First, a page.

Virginia Review










        • Intriguing First Half
        • Beautiful Art
        • One of the Best Original Soundtracks


        • Story gets clouded towards the end
        • Framerate Hitches in Open Areas

        Does the breathtaking music, enthralling first half and deep story enough to save the downward spiral that follows towards the end of the game? Or is this first person, narrative driven thriller one of the best out there?


        Virginia is a thrilling adventure game played in the first person and it does some of the best things in it’s genre. Virginia is the best movie you will play this year and I don’t mean that in a bad way. The game is in widescreen and there are a bunch of jump cuts that are placed well. This is done by not making you have to walk from point A to point B for no reason but instead just jumps to the important parts, it is great piece of game design. But the things that will pull you in the most will be the beautiful art style, the breathtaking music done by composer Lyndon Holland, and most importantly the story. The art style at times can be quite sensational, all of the colors popping out at you is just eye candy. Although when you are in larger open areas, the framerate can be rather distracting but thankfully, these areas are far and few apart. The music is probably my favorite part of the game. The parts the music is used and how it is beautifully composed really drives the narrative can be a bit emotional at times. For the majority of the game the music is what will stick out to you the most because none of the characters talk, they just use gestures and body movement to sort of drive the characters feelings and actions. On paper this can sound quite boring considering it is a narrative driven game. The speechless characters actually make the game more powerful in some moments and it is done extraordinarily well.. The combination of the emotional music, great art style and interesting enough story makes this game a powerhouse at moments, but it is inconsistent towards the end.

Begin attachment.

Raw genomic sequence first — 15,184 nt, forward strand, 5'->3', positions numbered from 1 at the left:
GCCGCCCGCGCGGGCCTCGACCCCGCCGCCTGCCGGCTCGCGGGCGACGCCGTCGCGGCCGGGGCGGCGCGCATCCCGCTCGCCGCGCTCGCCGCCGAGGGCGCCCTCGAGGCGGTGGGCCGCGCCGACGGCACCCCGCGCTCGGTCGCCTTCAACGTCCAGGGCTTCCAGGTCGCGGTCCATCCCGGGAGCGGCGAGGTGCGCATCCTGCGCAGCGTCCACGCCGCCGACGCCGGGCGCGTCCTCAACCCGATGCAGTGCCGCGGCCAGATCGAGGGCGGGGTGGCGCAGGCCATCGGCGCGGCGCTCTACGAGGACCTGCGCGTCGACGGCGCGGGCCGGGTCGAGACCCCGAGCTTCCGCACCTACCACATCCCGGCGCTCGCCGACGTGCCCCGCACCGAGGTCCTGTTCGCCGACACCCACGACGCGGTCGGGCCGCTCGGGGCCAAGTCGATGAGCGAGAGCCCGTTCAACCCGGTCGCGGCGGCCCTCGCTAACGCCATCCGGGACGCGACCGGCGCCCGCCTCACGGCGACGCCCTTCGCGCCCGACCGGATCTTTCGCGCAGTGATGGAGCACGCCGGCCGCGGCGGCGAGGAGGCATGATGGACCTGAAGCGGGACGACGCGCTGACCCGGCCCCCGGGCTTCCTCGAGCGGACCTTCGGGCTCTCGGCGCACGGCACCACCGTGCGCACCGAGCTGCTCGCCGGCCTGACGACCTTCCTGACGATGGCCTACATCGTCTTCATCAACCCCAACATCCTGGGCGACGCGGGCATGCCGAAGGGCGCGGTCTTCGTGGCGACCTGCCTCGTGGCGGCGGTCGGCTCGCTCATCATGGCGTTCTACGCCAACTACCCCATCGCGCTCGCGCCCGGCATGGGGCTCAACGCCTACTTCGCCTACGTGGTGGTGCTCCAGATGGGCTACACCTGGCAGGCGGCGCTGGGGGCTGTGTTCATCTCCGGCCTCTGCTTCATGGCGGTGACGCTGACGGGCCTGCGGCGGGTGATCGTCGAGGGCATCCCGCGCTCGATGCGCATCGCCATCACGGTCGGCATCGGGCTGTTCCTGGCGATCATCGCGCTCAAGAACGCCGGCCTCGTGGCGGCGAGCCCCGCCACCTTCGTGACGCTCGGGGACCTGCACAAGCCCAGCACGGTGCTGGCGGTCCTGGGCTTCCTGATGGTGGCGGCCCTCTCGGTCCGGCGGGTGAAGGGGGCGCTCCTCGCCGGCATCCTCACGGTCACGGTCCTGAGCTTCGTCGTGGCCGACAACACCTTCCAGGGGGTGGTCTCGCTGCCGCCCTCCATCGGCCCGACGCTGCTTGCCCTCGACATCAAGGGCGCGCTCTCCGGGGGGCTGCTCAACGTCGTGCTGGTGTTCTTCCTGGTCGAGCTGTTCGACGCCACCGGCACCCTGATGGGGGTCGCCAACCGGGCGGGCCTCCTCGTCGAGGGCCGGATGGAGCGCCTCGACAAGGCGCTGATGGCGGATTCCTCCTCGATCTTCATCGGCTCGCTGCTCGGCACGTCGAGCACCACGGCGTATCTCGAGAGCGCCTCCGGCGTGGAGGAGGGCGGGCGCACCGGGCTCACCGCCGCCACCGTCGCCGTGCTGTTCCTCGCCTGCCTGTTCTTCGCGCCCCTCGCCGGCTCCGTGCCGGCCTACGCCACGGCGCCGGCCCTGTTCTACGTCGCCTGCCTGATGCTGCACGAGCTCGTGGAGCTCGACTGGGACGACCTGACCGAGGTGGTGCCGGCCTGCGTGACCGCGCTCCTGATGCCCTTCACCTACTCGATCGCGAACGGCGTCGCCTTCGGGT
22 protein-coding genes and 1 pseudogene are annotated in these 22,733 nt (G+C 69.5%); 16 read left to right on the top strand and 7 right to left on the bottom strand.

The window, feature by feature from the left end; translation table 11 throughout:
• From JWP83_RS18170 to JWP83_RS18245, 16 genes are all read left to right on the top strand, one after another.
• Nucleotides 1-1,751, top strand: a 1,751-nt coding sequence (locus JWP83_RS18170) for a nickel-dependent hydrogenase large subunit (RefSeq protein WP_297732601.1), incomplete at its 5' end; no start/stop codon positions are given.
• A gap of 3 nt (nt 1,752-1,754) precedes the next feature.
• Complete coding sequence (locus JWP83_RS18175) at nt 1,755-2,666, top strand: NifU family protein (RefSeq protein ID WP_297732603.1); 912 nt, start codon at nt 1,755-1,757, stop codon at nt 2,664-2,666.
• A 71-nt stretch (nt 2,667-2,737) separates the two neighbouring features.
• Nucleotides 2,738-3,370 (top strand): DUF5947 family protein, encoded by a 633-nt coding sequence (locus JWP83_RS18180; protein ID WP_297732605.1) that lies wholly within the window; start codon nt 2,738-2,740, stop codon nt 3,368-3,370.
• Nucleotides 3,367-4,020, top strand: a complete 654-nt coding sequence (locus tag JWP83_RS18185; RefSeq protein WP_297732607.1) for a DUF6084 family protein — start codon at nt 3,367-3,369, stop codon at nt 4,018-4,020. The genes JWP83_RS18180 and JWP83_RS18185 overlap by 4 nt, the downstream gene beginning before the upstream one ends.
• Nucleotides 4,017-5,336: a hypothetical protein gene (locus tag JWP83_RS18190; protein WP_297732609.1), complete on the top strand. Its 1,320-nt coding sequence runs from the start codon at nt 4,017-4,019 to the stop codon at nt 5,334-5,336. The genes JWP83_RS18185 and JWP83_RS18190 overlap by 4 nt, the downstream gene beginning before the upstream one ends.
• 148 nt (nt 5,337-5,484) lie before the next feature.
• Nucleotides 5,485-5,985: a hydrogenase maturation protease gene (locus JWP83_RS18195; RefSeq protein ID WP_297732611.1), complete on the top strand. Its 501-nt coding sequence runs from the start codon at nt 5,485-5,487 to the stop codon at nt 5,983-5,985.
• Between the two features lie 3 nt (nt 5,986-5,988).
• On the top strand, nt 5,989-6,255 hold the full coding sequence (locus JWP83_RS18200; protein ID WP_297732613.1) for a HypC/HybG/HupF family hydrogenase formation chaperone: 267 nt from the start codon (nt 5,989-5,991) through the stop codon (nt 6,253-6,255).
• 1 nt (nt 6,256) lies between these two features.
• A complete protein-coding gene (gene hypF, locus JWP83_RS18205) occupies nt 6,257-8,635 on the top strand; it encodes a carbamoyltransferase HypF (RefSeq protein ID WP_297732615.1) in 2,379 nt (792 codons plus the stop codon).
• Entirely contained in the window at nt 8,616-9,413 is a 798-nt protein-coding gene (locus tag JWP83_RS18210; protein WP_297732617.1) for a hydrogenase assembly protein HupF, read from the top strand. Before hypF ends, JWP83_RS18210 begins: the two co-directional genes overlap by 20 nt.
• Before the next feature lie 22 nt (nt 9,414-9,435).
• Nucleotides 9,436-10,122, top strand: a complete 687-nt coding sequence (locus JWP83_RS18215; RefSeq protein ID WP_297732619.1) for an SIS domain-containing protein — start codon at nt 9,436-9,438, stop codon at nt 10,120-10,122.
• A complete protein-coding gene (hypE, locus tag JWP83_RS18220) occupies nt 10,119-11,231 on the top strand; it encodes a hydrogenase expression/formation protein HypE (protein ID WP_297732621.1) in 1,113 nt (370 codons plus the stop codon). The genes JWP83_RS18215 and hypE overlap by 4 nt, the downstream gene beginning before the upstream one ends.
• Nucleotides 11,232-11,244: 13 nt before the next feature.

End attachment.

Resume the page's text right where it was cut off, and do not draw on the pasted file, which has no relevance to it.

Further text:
Virginia begins in 1992 and with the protagonist becoming an FBI agent and she’s given her first task, locating a missing boy. Not long after you are paired up with a much more experienced FBI agent, your leaders tell you to keep a close eye on her. Throughout the game you are struggling within if you should trust your partner or not. The story is linear so no matter if you do trust her or not, you will still end up with the same ending but that is fine, let the writers tell their story. And for the first half the story is enticing. There are loads of symbolism and themes scattered throughout the game and towards the latter parts of the game it is frustrating as everything sort of blurs together but not in a cohesive way.

        This is a game that you will need to play through a few different times to understand more about what the writer is trying to convey. I felt like that as the story progressed, confusion was definitely the state of mind I was in. When I was trying to understand one symbol that was given, another two would get thrown into my face. I wish that the game would either take some symbols out of the game or slow the pace down towards the last quarter. It feels as if you were juggling way too many balls at the same time, it would have been nice if a few were dropped and left alone.

        Virginia does a lot of things right. They have the music there, the intrigue and intensity of the narrative, the beautiful art, and puts you in a world that is inspired by Twin Peaks. Somewhere deep into the game the sense of direction and story gets clouded and that cannot be overlooked. For just $10 you can play an interesting movie. It’ll force you to think, it’ll pull the strings of emotions at times and overall is an exceptional experience.